William Jervois to Earl of Derby, 1 March 1884, G99 Vol 1 – 11

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Jervois, William


government official






New Zealand

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MSS. Brit. Emp. S. 22 / G99 Vol 1 – 11


Downing Street
25th April 1884


With reference to your letter of the 12th, and the reply from the Department of the 24th of October last, relative to Maori lands in New Zealand, I am directed by the Earl of Derby to transmit to you, for the information of the Aborigines Protection Society, a copy of a despatch, with its enclosures, from the Governor of the Colony on the subject.

I am
Yours obedient servant
John Bramston

The Secretary to the Aborigines Protection Society


Government House
1st March 1884

My Lord,

With reference to your Lordship’s despatch No 58 of the 24th October last transmitting to me a copy of a letter from the Aborigines Protection Society enclosing one from the Maori members of the House of Representatives in New Zealand on the subject of the native lands in the colony and asking for any observations which might occur to my government on the points adverted to therein, I have the honour to transmit herewith a memorandum from the native minister, Mr Bryce, which expresses the view of my government on the question.

2. The main point in the letter from the Maori members is the request contained therein ‘that the native land courts should be done away with and the land invested in an elective body of Maoris who would be better able to decide questions of title than European judges.’

3. Such a proposition I believe to be absolutely impracticable, and were it practicable, highly undesirable. Under the present system the ownership of the lands in question remains as much in the natives as before the Treaty of Waitangi. There are it is true restrictions placed on the alienation of native land, but these are imposed entirely for the benefit of the natives themselves. By the ‘native land court act 1880’ as well as by former acts on the same subject, care is taken that titles to native lands shall be carefully investigated before an English judge or judges assisted by a native assessor, and when all claims to the land have been fully discussed, certificates of titles (in some cases with restrictions against whole or partial alienation) are granted to those who in the opinion of the court are entitled according to native custom. Provision is made for the admission of evidence which would according to the rules of English court be inadmissible, and for the rehearing of cases.

The ‘native land division act 1882’ regulates the division of land of which the title has been thus settled. Should the owners wish to sell or lease their land, the ‘native lands frauds prevention act 1881’ prevents their being defrauded by intending purchasers or lessees. By the ‘native land laws amendment act 1883’ the acceptance of any conveyance or lease from natives until forty days after the title has been ascertained is made a penal offence, and by the ‘native committees act 1883’ it is provided that in certain districts the title to native land may be investigated by an elective committee of natives.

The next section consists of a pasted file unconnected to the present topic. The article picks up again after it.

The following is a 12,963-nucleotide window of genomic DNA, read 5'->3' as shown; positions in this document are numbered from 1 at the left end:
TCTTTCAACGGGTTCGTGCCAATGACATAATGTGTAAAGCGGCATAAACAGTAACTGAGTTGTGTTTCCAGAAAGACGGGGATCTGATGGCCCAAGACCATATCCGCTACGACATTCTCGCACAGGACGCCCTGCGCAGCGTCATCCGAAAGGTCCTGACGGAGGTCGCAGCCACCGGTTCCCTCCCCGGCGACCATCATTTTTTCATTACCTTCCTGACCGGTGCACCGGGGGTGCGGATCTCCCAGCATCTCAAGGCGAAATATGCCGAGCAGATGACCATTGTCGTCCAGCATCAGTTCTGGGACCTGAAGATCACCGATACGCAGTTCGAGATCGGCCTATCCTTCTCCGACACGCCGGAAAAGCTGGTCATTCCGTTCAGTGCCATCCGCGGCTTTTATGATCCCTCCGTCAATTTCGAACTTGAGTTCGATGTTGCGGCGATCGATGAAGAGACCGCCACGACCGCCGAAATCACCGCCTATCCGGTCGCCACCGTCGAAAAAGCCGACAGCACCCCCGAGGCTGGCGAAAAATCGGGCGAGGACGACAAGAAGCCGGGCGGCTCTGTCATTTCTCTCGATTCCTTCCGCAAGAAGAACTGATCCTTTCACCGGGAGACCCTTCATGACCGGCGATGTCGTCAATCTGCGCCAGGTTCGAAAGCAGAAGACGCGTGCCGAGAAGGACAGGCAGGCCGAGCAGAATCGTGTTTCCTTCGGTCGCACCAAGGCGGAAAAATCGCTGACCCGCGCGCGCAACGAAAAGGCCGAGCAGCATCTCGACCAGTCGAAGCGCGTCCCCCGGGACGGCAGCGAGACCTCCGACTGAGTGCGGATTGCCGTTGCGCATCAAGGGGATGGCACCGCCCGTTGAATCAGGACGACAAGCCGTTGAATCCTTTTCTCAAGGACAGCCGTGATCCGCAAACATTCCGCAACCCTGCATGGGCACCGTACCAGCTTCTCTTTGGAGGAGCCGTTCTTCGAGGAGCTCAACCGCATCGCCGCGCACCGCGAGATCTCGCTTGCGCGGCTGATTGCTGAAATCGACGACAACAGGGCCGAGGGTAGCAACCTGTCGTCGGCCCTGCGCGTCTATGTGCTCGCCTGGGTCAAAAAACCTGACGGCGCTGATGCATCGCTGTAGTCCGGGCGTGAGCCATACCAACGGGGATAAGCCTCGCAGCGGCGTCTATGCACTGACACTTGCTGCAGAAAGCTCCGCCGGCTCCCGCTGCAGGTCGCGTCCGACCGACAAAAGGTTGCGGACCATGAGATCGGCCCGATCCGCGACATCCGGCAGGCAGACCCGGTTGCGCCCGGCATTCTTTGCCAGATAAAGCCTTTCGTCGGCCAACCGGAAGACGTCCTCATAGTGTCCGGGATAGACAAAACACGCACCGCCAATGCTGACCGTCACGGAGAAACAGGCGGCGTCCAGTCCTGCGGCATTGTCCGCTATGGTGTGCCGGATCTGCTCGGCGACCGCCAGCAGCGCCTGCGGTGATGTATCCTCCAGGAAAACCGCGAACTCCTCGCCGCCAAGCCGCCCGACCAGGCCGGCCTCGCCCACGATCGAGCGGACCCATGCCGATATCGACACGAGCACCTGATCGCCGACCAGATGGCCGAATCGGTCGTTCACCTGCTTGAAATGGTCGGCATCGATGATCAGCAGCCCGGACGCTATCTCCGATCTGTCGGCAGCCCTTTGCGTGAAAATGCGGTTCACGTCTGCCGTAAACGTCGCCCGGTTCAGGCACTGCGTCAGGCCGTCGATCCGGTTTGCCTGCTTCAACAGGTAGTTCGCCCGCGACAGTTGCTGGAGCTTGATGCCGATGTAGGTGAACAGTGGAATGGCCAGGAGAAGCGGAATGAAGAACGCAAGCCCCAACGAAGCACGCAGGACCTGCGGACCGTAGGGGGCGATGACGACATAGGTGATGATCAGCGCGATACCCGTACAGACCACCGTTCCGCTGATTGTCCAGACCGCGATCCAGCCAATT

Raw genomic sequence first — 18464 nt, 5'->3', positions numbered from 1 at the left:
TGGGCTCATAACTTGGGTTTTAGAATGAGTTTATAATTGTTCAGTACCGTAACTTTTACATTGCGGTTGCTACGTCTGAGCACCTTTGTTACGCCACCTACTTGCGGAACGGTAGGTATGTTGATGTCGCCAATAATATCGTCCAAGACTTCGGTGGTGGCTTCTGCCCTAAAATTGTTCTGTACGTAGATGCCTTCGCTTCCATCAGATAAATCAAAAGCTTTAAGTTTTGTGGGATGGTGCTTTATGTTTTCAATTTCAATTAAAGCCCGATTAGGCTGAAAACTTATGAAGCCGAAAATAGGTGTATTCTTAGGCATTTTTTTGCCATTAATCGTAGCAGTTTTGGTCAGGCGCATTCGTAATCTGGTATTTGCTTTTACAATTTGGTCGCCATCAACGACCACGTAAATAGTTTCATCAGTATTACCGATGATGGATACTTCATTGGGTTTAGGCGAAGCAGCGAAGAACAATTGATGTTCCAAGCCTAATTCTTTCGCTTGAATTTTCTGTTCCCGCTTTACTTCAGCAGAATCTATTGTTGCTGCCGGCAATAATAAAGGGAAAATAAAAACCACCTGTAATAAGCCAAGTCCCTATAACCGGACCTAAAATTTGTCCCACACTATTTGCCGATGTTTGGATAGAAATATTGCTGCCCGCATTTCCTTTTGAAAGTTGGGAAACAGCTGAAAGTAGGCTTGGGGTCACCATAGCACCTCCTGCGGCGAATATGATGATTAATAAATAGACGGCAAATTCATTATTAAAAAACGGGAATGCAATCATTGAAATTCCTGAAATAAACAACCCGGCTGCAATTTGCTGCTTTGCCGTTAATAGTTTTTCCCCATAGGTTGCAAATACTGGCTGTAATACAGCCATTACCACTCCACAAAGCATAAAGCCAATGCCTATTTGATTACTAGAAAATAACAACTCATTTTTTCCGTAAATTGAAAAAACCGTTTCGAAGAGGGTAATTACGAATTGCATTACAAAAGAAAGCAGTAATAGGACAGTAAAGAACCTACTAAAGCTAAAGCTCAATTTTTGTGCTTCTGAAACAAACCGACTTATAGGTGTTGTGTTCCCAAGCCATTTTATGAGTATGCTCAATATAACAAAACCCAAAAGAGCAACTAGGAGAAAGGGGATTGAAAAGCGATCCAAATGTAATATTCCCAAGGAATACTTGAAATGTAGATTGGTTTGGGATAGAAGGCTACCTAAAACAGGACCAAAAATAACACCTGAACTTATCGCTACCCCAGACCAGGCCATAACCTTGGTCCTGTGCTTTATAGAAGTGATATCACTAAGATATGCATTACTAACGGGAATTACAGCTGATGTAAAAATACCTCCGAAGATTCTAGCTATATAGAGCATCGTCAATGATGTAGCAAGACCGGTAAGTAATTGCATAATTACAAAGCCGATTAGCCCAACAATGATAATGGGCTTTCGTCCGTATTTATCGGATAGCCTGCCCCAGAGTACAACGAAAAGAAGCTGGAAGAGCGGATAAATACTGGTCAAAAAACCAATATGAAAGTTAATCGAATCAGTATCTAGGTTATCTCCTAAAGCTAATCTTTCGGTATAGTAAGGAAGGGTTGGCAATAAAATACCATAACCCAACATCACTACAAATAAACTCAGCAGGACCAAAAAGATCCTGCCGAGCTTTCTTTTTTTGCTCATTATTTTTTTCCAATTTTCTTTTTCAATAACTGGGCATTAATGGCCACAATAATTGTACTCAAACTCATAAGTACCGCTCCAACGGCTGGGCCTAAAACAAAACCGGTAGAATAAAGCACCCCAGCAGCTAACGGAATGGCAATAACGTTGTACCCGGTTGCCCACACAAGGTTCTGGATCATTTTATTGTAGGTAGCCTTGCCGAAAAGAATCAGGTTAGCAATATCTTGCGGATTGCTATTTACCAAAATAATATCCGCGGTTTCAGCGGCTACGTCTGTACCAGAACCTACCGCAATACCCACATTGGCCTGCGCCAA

4. It must be admitted that the act of 1880 was open to two practical objections – the amount of money that was wasted in legal expenses, and the amount of time that was wasted in investigations of title. With regard to the former the amending act of 1883 has as far as possible, removed the objection as with the few exceptions mentioned in section 4 no lawyers are now admitted into the court. The latter objection arises from the extreme difficulty of ascertaining complicated titles of which there is no written evidence, and it would be infinitely increased if for the trained judges were substituted natives unaccustomed to weigh evidence and totally ignorance of the value of time.

5. The letter goes on to request that the elective body of Maoris should be empowered to make roads ect and to make laws for Maori guidance.

6. it would be impossible to give effect to such a proposal. It rests on the assumption that the Maoris have retired into the interior and aggregated themselves in one particular part of the country. Such however is not the fact. They are really scattered all over New Zealand. In some districts of the interior of the North Island they are in an actual majority, in others (such as Napier) a fair number live side by side with the Europeans, in others again, especially in the South Island, a mere handful of natives may be found in districts thickly populated by settlers. They must therefore be subjected to the ordinary laws of the country.

7. In cases in which it is possible great care is taken by the existing law to respect Maori customs and feelings for instance, the succession to property is according to native custom not English law, in criminal cases where both prosecutor and prisoner are Maoris, the prisoner may claim to be tried by a Maori jury, and in civil cases where both parties are Maoris, either may claim a Maori jury, or if only one is a Maori, he may claim a mixed jury. Special arrangements are also made with reference to the representation of Maoris in parliament and on the licensing benches.

8. From the foregoing, your Lordship will perceive that there is no ground for the statement that the Maoris are oppressed, that the existing land laws of the colony are not unfair towards them, and that the suggestions now made by the Maori members are impracticable.

9. I transmit herewith copies of the acts referred to in this despatch.

• The Native Land Court Act 1880
• The Native Lands Frauds Prevention Act 1881
• The Native Land Division Act 188…
• The Native Land Laws Amendment 188…
• The Native Committees Act 1883

I have etc
(Sd) Wm. F. Drummond Jervois

The Right Honble
The Earl of Derby
Etc etc